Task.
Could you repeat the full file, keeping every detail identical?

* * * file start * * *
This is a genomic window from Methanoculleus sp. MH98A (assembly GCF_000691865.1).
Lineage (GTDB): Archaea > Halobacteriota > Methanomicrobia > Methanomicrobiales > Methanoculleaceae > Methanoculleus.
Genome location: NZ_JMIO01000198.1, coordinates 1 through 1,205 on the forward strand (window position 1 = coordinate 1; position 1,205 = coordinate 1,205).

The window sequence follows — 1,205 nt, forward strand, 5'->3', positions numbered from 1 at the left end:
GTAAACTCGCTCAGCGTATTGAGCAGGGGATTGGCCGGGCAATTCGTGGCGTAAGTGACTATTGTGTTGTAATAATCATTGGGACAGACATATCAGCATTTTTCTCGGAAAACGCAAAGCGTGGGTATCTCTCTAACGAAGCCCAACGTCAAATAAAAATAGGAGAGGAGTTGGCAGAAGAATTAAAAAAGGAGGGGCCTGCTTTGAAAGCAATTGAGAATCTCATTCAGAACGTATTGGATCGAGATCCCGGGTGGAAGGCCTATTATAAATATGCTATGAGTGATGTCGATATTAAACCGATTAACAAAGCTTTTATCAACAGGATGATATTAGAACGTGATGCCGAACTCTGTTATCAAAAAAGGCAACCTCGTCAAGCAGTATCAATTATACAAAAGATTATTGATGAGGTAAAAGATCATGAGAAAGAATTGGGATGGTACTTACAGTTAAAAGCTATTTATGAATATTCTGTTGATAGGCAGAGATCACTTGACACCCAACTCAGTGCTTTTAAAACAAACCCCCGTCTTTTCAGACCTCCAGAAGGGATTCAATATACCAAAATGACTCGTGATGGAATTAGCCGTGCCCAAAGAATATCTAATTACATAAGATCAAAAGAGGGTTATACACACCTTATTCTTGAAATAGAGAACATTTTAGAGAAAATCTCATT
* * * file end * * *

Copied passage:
This is a genomic window from Methanoculleus sp. MH98A (assembly GCF_000691865.1).
Lineage (GTDB): Archaea > Halobacteriota > Methanomicrobia > Methanomicrobiales > Methanoculleaceae > Methanoculleus.
Genome location: NZ_JMIO01000198.1, coordinates 1 through 1,205 on the forward strand (window position 1 = coordinate 1; position 1,205 = coordinate 1,205).

The window sequence follows — 1,205 nt, forward strand, 5'->3', positions numbered from 1 at the left end:
GTAAACTCGCTCAGCGTATTGAGCAGGGGATTGGCCGGGCAATTCGTGGCGTAAGTGACTATTGTGTTGTAATAATCATTGGGACAGACATATCAGCATTTTTCTCGGAAAACGCAAAGCGTGGGTATCTCTCTAACGAAGCCCAACGTCAAATAAAAATAGGAGAGGAGTTGGCAGAAGAATTAAAAAAGGAGGGGCCTGCTTTGAAAGCAATTGAGAATCTCATTCAGAACGTATTGGATCGAGATCCCGGGTGGAAGGCCTATTATAAATATGCTATGAGTGATGTCGATATTAAACCGATTAACAAAGCTTTTATCAACAGGATGATATTAGAACGTGATGCCGAACTCTGTTATCAAAAAAGGCAACCTCGTCAAGCAGTATCAATTATACAAAAGATTATTGATGAGGTAAAAGATCATGAGAAAGAATTGGGATGGTACTTACAGTTAAAAGCTATTTATGAATATTCTGTTGATAGGCAGAGATCACTTGACACCCAACTCAGTGCTTTTAAAACAAACCCCCGTCTTTTCAGACCTCCAGAAGGGATTCAATATACCAAAATGACTCGTGATGGAATTAGCCGTGCCCAAAGAATATCTAATTACATAAGATCAAAAGAGGGTTATACACACCTTATTCTTGAAATAGAGAACATTTTAGAGAAAATCTCATT